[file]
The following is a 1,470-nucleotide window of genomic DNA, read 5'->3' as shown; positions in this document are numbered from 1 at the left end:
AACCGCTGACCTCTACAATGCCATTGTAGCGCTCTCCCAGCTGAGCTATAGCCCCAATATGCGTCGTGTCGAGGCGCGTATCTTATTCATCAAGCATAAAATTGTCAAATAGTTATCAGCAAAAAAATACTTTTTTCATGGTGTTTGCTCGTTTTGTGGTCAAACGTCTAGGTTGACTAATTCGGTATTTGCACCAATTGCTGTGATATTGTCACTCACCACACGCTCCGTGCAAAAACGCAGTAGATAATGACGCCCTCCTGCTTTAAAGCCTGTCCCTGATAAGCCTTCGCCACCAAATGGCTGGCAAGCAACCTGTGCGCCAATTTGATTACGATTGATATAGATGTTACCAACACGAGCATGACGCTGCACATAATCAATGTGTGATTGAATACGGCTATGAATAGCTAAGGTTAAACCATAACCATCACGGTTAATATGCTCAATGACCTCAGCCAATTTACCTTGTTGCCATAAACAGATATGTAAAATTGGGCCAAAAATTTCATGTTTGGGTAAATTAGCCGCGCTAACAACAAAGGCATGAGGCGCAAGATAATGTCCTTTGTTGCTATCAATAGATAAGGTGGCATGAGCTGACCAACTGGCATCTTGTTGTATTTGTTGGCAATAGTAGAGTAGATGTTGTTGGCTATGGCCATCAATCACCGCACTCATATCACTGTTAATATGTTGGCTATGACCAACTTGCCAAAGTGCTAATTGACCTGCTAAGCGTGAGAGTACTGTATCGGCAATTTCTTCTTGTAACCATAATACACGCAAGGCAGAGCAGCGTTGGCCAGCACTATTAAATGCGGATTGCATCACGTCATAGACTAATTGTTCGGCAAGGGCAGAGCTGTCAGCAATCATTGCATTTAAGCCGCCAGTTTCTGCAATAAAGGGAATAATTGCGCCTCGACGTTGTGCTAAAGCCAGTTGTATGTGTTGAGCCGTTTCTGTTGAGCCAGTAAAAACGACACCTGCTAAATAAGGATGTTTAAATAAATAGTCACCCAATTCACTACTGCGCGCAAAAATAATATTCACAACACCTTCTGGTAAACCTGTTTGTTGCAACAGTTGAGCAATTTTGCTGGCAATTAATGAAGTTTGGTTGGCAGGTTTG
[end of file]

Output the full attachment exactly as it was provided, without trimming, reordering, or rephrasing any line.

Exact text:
The following is a 1,470-nucleotide window of genomic DNA, read 5'->3' as shown; positions in this document are numbered from 1 at the left end:
AACCGCTGACCTCTACAATGCCATTGTAGCGCTCTCCCAGCTGAGCTATAGCCCCAATATGCGTCGTGTCGAGGCGCGTATCTTATTCATCAAGCATAAAATTGTCAAATAGTTATCAGCAAAAAAATACTTTTTTCATGGTGTTTGCTCGTTTTGTGGTCAAACGTCTAGGTTGACTAATTCGGTATTTGCACCAATTGCTGTGATATTGTCACTCACCACACGCTCCGTGCAAAAACGCAGTAGATAATGACGCCCTCCTGCTTTAAAGCCTGTCCCTGATAAGCCTTCGCCACCAAATGGCTGGCAAGCAACCTGTGCGCCAATTTGATTACGATTGATATAGATGTTACCAACACGAGCATGACGCTGCACATAATCAATGTGTGATTGAATACGGCTATGAATAGCTAAGGTTAAACCATAACCATCACGGTTAATATGCTCAATGACCTCAGCCAATTTACCTTGTTGCCATAAACAGATATGTAAAATTGGGCCAAAAATTTCATGTTTGGGTAAATTAGCCGCGCTAACAACAAAGGCATGAGGCGCAAGATAATGTCCTTTGTTGCTATCAATAGATAAGGTGGCATGAGCTGACCAACTGGCATCTTGTTGTATTTGTTGGCAATAGTAGAGTAGATGTTGTTGGCTATGGCCATCAATCACCGCACTCATATCACTGTTAATATGTTGGCTATGACCAACTTGCCAAAGTGCTAATTGACCTGCTAAGCGTGAGAGTACTGTATCGGCAATTTCTTCTTGTAACCATAATACACGCAAGGCAGAGCAGCGTTGGCCAGCACTATTAAATGCGGATTGCATCACGTCATAGACTAATTGTTCGGCAAGGGCAGAGCTGTCAGCAATCATTGCATTTAAGCCGCCAGTTTCTGCAATAAAGGGAATAATTGCGCCTCGACGTTGTGCTAAAGCCAGTTGTATGTGTTGAGCCGTTTCTGTTGAGCCAGTAAAAACGACACCTGCTAAATAAGGATGTTTAAATAAATAGTCACCCAATTCACTACTGCGCGCAAAAATAATATTCACAACACCTTCTGGTAAACCTGTTTGTTGCAACAGTTGAGCAATTTTGCTGGCAATTAATGAAGTTTGGTTGGCAGGTTTG